10 things I hate about our social media tips
This title is slightly misleading. I don’t really hate them, they’re more pet peeves or things that could be done better. Anyway. Social plays a bit part in today’s marketing. There are 1.65 billion active mobile social accounts globally with 1 million new active mobile social users added every day. Which means that if you’re going to do it, you should do it well.
But as there are lots of little things that get overlooked. here are our social media tips of what to avoid. And by ensuring you’re not making these common mistakes, you’ll set yourself apart from the novice’s and be more of a know-it-all.
Social Media Tips
Links with no description/images
Why? Why would you do this? It’s the equivalent of walking into someone’s room, announcing something with no context and expecting them to praise it. It doesn’t work like that. You need to express an opinion on why you liked this article/infographic/whatever it is, and why it’s worth your follower’s time. People react positively to enthusiasm. Which is why you should only share content that you would get excited about, or find useful, yourself.
This ties in nicely with that point up there ^^, nobody wants to talk to a robot. Well, they do, but only when it’s actually a robot. If it’s a person that’s monotonous, that’s gonna lose followers. You want to get across your personality in your posts. What do you care about? What do you like? What’s your culture about? People don’t just buy products anymore. They buy into aspirations, or, they want to believe they’re buying better versions of themselves. And if your values resonate with theirs, you’ll build a strong online community.
Visual content is more than 40 times more likely to get shared on social media than other types of content. So it’s worth spending some time creating imagery to accompany your links to content. But if you’re going to start designing, then you’ll want to make sure it’s on brand (en brand? I don’t know). Otherwise, how will people know the shared content is from you? Make sure you get yourself some brand guidelines so you’re constantly consistent, then start creating pics that will stand out in user’s feeds and start increasing your brand awareness.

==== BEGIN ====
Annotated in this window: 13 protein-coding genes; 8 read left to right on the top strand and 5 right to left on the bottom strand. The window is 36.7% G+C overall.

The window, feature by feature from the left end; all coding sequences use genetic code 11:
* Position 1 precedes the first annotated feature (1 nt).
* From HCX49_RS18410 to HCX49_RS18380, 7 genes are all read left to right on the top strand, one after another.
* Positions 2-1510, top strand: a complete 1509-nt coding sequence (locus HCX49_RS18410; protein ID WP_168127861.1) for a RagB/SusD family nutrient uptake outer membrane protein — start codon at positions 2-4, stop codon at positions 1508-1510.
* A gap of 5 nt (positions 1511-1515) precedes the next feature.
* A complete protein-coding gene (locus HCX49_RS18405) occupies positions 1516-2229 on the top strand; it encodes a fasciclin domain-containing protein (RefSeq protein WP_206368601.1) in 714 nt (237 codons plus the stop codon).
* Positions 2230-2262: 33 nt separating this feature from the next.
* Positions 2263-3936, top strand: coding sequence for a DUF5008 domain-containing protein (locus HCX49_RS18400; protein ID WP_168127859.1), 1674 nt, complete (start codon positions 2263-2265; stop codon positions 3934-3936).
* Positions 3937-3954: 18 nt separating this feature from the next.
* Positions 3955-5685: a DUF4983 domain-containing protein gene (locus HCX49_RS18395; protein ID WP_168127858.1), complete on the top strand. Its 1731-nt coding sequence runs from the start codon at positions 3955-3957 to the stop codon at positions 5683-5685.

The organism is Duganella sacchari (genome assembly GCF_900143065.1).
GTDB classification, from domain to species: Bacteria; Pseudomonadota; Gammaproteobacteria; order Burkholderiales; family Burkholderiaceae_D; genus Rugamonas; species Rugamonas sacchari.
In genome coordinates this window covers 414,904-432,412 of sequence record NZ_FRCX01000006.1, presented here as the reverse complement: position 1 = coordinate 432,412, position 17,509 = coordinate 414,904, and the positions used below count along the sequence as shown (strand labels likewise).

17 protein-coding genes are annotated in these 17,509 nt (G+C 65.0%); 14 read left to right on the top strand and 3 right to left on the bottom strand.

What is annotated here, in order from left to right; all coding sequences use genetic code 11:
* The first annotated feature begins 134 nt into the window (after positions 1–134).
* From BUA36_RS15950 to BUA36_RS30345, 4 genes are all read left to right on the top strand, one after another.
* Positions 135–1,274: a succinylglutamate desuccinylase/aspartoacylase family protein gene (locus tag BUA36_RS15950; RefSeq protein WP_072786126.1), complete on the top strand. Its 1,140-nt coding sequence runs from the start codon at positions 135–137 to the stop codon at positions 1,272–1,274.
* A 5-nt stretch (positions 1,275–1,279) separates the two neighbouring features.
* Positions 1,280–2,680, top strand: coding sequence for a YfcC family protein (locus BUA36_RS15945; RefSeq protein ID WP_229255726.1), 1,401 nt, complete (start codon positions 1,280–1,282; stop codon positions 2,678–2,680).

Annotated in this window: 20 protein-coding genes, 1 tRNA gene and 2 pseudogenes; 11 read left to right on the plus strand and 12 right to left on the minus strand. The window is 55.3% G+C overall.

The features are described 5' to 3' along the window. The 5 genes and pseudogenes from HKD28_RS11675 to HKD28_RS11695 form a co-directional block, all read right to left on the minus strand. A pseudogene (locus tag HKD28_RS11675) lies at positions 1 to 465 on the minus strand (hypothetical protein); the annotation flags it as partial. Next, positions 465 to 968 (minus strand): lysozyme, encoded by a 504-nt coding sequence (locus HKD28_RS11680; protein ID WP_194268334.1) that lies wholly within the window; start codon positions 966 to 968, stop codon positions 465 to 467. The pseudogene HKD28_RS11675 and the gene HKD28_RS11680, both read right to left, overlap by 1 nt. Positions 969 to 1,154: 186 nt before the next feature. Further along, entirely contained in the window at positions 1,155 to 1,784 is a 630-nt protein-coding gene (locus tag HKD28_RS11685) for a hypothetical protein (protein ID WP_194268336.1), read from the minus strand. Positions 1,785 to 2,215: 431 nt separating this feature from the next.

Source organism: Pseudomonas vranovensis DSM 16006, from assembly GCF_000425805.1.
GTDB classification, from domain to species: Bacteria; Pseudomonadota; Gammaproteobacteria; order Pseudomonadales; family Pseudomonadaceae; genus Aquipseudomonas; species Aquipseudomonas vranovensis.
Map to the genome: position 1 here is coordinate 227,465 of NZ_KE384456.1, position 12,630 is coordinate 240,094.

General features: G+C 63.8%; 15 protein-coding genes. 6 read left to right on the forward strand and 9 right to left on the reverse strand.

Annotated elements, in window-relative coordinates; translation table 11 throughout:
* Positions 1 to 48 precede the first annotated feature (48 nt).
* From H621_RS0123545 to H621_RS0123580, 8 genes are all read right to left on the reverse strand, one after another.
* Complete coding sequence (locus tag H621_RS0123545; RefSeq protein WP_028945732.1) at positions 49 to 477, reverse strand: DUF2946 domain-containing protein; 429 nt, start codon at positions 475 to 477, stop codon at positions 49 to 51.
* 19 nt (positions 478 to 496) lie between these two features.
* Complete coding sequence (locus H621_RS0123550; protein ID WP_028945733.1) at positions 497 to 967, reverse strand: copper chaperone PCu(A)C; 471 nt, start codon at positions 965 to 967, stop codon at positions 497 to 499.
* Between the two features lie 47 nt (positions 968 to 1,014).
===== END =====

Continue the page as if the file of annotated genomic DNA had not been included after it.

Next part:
Not giving credit where it’s due
Not cool, man. This is an another good reason for branding your content. It would be very annoying if you started sending your images out there and, because they could be from anyone, others were able to use them and pass them off as their own. This doesn’t mean exclusively using your own images though. No no. It’s always cool to share 3rd party content, and in fact, it should be encouraged to ensure you’re getting enough variety in your posts. However, not giving props to the right people is a jerk move. Make sure you tag away.
It’s not real! These messages come across as inauthentic, spammy and bot-like. Instead, take the time to try and engage with your new followers with your content. Check through their feed and like the odd post that ties in with what you’re about. Maybe schedule a #throwback post with an old article for new followers who would’ve missed it. Give your posts a bit of thought instead of relying on the method which gets ignored by every follower that receives it and you’ll see a lot more engagement.